“e” suffix

The “e” suffix versions pass an environment to the program. An environment is just that—a kind of “context” for the program to operate in. For example, you may have a spelling checker that has a dictionary of words. Instead of specifying the dictionary's location every time on the command line, you could provide it in the environment:

$ export DICTIONARY=/home/rk/.dict

$ spellcheck document.1

The export command tells the shell to create a new environment variable (in this case, DICTIONARY), and assign it a value (/home/rk/.dict).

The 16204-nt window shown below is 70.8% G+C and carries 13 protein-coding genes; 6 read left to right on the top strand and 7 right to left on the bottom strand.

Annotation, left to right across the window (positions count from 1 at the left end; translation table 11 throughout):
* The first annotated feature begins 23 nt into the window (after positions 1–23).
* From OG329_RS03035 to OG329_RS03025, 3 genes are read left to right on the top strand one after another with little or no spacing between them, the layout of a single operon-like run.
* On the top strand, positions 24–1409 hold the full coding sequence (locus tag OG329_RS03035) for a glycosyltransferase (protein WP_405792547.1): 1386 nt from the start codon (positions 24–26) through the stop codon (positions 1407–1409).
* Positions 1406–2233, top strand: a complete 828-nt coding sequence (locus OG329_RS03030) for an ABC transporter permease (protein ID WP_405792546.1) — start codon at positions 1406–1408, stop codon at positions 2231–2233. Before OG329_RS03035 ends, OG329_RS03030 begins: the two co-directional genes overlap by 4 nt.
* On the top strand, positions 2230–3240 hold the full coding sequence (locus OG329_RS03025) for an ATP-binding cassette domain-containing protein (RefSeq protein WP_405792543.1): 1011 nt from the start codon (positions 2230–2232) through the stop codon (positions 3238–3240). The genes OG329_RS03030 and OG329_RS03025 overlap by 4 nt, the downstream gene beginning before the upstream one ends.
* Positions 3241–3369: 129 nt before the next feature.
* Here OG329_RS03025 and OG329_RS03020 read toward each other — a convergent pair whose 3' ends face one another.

If you ever wanted to use a different dictionary, you'd have to alter the environment before running the program. This is easy from the shell:

$ export DICTIONARY=/home/rk/.altdict

$ spellcheck document.1

But how can you do this from your own programs? To use the e versions of spawn() and exec(), you specify an array of strings representing the environment:

char *env [] =

// To start the spell-checker:
spawnle (P_WAIT, "/usr/bin/spellcheck", "/usr/bin/spellcheck",
         "document.1", NULL, env);

// To transform into the spell-checker:
execle ("/usr/bin/spellcheck", "/usr/bin/spellcheck",
        "document.1", NULL, env);